Are you envious because I am generous? Writer Mary Gordon, in her book Reading Jesus, calls this “an impossible question, calling for an impossible honesty.” Because yes, she writes: “I am envious because you are generous. I am envious because my work has not been rewarded. I am envious because someone got away with something. Envy has eaten out my heart.”
I appreciate Gordon’s candor, because really, if this parable doesn’t offend us at least a little bit, then we’re not paying attention. After all, we know how the world is supposed to work. Time is money, and fair is fair. Equal pay for equal work is fair. Equal pay for unequal work is NOT fair. Where I live in Silicon Valley, technology start-ups often turn initial investors into millionaires, and why shouldn’t they? Surely those who took the biggest risks and worked the hardest in the beginning deserve to reap the greatest rewards. The early bird gets the worm. It’s only fair.
But God — if indeed the landowner in this parable represents God — is not fair. At least, not according to our cherished beliefs about fairness. This God, it turns out, does not believe that the best place to be is at the front of the line. He isn’t interested, as we so often are, in showing favor to the best and the biggest and the brightest — the workers with the most elite educations, astonishing professional achievements, or fanciest zip codes. This God is not obsessed with who deserves what. In fact, he doesn’t even ask why some workers were able to start at dawn and others were not. All that he’s obsessed with is making sure that every last person gets a place in his vineyard — the early bird and the latecomer, the able-bodied and the infirm, the young and the old, the popular and the forgotten.
In case we’re tempted to relegate the economics of this story to first century Palestine, let’s consider its implications again. Why did some laborers end up unemployed until 5pm? The parable is very clear: because no one would hire them. Perhaps they weren’t as literate, educated, or skilled as their competition. Perhaps they had children to care for at home. Maybe they had transportation difficulties. Maybe they were disabled, or didn’t have greencards, or suffered discrimination. Whatever the case may be, the landowner doesn’t ask these laborers to defend themselves. He just makes sure that every worker ends the day with the dignity and security of a living wage — the capacity to go home that night and feed his family.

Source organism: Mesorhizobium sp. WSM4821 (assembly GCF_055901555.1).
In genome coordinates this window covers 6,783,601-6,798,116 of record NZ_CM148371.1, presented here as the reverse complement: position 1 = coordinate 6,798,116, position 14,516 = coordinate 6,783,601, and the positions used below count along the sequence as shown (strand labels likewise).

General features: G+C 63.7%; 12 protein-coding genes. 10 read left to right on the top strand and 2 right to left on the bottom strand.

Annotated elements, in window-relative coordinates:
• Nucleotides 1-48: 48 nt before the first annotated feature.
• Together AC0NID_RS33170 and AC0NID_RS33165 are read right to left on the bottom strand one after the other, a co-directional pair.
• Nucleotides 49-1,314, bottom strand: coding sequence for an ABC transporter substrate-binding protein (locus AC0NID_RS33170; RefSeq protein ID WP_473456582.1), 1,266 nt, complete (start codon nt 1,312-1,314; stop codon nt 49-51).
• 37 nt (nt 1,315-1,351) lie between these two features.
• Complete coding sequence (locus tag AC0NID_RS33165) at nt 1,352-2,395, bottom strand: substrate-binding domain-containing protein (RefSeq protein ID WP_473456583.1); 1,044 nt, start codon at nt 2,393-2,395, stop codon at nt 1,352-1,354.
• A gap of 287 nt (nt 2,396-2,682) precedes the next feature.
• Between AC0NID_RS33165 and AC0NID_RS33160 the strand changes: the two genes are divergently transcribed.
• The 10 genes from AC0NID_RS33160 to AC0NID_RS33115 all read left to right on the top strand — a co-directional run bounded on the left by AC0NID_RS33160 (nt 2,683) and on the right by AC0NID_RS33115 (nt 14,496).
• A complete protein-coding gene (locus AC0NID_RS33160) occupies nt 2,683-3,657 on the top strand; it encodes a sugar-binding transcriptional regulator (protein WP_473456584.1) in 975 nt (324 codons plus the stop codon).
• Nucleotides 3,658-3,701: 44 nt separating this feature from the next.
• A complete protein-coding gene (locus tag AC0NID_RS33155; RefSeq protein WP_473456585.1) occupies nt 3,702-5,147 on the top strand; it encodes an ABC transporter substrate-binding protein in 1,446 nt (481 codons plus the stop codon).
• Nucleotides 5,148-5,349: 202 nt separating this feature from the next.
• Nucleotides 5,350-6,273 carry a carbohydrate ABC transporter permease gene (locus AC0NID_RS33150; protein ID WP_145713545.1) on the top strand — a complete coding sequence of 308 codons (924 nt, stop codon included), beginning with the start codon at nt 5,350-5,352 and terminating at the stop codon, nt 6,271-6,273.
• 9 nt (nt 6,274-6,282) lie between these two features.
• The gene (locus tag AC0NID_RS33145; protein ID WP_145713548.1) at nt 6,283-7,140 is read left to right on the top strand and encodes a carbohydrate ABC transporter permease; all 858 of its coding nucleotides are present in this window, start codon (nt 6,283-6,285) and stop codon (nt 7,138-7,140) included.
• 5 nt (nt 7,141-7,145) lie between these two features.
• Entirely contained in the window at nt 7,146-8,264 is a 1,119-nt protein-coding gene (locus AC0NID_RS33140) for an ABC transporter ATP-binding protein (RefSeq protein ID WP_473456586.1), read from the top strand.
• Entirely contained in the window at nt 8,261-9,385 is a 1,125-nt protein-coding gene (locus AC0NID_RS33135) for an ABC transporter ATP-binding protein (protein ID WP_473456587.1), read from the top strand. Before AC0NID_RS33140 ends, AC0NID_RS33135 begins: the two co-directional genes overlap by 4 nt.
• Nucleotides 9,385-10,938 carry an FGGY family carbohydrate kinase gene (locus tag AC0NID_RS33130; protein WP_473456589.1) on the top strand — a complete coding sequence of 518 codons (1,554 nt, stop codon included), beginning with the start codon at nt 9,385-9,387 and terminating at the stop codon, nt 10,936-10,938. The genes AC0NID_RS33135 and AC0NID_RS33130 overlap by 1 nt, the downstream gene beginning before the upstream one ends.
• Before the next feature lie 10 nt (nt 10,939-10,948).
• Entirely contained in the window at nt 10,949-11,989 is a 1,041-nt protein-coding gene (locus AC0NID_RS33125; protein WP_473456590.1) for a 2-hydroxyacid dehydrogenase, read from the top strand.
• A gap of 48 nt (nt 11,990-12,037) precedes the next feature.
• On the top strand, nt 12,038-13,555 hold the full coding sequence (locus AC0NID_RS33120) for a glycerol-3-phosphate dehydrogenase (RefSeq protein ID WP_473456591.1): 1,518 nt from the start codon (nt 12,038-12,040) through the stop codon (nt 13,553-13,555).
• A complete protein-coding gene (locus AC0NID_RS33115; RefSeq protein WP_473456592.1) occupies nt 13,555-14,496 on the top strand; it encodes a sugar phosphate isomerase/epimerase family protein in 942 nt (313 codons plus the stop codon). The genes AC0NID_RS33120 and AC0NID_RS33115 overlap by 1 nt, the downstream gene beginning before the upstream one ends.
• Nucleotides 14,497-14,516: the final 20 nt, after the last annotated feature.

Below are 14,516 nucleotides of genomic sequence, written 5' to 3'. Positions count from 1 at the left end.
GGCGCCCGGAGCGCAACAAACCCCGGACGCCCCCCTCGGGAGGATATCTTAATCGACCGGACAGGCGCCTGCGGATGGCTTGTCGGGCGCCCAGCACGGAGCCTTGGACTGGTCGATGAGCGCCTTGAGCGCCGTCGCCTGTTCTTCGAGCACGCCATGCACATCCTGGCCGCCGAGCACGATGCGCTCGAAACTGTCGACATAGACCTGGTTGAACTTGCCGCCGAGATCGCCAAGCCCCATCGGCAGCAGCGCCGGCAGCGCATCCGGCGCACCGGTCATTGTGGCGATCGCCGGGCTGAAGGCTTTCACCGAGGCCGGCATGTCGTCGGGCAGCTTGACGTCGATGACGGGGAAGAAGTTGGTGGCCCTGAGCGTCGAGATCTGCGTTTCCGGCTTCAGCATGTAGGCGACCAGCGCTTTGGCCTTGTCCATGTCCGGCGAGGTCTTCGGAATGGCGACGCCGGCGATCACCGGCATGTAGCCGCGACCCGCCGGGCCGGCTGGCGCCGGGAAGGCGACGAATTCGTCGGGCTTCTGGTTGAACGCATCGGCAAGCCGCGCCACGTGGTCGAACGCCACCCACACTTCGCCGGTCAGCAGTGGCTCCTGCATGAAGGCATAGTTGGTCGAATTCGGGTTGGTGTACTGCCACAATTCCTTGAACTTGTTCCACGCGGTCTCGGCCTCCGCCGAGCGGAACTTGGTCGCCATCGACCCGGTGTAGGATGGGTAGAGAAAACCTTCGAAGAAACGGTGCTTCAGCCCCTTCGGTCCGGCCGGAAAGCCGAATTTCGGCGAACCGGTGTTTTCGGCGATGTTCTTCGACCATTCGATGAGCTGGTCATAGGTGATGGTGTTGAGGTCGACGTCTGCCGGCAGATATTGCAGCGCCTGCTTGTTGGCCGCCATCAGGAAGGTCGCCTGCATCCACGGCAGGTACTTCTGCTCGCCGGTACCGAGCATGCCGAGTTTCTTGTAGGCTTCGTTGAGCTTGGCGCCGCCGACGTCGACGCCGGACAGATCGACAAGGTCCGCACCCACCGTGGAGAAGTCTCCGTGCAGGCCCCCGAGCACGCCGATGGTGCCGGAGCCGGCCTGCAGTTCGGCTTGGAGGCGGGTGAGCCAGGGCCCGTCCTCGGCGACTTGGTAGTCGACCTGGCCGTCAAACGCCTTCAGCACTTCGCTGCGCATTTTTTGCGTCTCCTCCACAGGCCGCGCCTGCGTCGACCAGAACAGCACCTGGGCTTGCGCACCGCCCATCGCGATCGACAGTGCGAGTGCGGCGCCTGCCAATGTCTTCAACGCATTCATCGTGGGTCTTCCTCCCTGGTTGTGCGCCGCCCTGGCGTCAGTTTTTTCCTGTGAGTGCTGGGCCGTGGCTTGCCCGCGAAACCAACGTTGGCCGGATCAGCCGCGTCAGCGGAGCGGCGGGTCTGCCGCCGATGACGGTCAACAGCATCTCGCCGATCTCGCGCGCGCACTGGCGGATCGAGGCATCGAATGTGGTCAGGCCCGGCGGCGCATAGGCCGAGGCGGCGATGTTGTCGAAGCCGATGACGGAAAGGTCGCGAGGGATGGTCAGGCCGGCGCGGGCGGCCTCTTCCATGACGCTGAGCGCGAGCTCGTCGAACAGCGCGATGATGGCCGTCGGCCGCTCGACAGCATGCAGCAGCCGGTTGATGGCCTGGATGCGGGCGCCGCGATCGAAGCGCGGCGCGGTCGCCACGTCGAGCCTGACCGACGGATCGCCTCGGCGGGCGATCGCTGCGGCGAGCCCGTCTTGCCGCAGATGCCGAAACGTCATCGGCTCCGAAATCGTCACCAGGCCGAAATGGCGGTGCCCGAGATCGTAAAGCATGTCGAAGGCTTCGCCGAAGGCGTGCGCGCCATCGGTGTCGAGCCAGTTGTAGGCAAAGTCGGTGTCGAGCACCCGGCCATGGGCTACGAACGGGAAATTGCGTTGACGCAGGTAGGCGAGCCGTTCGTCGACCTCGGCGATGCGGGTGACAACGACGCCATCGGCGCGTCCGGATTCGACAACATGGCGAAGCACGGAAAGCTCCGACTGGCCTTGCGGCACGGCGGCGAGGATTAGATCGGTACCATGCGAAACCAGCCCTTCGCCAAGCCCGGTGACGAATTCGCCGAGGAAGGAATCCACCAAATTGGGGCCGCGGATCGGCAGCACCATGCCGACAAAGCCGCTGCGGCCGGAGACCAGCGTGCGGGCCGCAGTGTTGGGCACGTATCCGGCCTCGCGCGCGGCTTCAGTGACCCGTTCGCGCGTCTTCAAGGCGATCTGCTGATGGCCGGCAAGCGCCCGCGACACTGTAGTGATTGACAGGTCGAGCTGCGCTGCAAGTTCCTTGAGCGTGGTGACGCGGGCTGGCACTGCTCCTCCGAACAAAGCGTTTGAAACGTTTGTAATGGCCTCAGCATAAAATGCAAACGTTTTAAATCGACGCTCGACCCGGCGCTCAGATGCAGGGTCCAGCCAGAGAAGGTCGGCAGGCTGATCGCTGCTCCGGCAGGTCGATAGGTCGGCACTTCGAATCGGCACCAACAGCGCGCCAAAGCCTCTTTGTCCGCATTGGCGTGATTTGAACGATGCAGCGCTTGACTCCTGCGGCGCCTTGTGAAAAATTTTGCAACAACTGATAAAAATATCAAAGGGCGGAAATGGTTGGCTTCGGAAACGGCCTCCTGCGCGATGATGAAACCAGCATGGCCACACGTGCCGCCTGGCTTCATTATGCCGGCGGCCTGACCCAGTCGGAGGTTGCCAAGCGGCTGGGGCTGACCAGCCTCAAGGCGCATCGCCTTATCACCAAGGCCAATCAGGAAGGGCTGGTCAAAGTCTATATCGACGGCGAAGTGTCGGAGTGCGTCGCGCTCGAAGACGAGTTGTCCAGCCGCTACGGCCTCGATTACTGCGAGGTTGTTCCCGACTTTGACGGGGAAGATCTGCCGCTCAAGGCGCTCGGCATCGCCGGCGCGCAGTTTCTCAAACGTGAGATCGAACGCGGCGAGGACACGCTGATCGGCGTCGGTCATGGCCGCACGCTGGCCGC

“Are you envious because I am generous?” asks God. Or literally, in the Greek: “Is your eye evil because I am good?”
It embarrasses me to admit this, but ever since I was a little girl, I have always assumed, when hearing or reading this parable, that I would have been one of the 6:00am workers in the landowner’s vineyard. Of course I’d be first in line and ready to go before the sun came up. Of course I’d work the hardest and the longest. Of course I’d be the most deserving of the landower’s praise. After all, I’m Type A! I’m a good girl! I’m a “J” on the Myers-Briggs and a 6 on the Enneagram! I’m a perfectionist! And a people pleaser!
But consider this: the parable reads very differently if you situate yourself at the end of the line. The workers who got more than they expected to — the ones who received more pay than they thought they deserved — were ecstatic at the end of their workday. Ectastic, stunned, thrilled, and grateful. What they experienced that day was pure blessing, and I’ll bet that what went on at their end of the line was one big raucous party.
But all the other stuff? The envy? The bitterness? The grumbling? The dissatisfaction? Those belonged to the “deserving” folks at the front of the line. Though the landowner had honored his agreement with them, though they had received their daily bread, though they lacked no good thing, they spent their off-hours consumed with frustration and anger. “Is your eye evil because I am good?” the landowner asked them. Maybe, if God’s generosity offends us so much, it’s because we don’t have eyes to see where we actually stand in the line of God’s overflowing grace and kindness.
I find it instructive that the landowner insisted on paying the workers in reverse order, thereby making sure that the first workers saw what the last received. How much easier it would have been to pay the all-day laborers first, sending them home before they could see what their “less deserving” counterparts received. But no, the landowner wanted them to see what kind of vineyard he ran. He wanted them to experience radical generosity. He wanted them to surrender their envy and join the party.
Is it right for you to be angry?” Are you envious because God is generous? Listen for the questions. When you hear the question that is your question, then you have already begun to hear much.
Image credits: (1) Wikipedia.org; (2) Wikipedia.org; and (3) Wikipedia.org.